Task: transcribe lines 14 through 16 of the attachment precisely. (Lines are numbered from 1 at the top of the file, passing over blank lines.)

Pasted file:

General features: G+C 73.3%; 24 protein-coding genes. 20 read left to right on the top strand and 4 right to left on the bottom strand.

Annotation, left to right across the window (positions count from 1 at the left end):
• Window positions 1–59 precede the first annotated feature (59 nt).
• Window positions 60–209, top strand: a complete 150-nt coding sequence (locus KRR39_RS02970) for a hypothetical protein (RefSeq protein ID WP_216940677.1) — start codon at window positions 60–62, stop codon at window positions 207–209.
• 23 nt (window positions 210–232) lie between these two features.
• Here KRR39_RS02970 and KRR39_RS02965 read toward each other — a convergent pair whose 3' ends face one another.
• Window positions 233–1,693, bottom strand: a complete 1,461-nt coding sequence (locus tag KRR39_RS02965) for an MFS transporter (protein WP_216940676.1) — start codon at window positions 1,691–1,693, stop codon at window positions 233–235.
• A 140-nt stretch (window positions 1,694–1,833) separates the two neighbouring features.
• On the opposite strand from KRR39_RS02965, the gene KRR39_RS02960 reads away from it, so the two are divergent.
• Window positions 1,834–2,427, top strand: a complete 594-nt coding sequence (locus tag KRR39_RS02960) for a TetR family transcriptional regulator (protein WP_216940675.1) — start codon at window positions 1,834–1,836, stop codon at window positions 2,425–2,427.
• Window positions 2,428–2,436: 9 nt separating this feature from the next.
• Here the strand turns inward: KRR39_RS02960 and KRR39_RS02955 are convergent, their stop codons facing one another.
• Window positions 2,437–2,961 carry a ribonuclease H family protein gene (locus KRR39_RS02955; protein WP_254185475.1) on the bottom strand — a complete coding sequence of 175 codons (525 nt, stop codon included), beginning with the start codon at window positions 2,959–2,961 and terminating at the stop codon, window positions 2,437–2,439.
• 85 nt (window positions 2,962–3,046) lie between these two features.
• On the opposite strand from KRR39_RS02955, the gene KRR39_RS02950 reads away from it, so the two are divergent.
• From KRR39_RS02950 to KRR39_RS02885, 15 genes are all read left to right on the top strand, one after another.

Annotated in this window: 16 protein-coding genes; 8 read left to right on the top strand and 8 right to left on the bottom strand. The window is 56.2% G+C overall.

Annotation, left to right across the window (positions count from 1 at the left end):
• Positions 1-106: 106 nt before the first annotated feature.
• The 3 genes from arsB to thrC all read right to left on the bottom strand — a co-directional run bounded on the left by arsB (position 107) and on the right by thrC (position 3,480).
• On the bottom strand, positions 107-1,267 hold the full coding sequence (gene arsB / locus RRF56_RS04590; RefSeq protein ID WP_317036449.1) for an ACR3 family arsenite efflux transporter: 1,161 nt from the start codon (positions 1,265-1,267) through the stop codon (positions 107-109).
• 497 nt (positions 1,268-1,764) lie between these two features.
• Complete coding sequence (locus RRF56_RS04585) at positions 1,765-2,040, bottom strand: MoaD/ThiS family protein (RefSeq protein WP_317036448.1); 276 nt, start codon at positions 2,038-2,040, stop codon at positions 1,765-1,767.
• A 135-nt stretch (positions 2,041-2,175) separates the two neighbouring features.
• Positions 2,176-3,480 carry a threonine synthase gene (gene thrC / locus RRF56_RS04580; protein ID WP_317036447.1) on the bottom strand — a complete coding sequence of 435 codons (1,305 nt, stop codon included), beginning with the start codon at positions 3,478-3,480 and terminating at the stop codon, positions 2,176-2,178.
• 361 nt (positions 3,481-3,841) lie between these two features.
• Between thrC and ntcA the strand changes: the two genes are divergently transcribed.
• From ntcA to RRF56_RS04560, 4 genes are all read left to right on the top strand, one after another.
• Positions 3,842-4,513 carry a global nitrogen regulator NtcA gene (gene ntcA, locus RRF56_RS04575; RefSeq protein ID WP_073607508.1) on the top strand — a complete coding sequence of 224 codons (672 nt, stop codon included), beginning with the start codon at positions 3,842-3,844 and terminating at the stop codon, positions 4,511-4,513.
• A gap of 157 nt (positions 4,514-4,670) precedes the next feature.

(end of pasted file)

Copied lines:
• 85 nt (window positions 2,962–3,046) lie between these two features.
• On the opposite strand from KRR39_RS02955, the gene KRR39_RS02950 reads away from it, so the two are divergent.
• From KRR39_RS02950 to KRR39_RS02885, 15 genes are all read left to right on the top strand, one after another.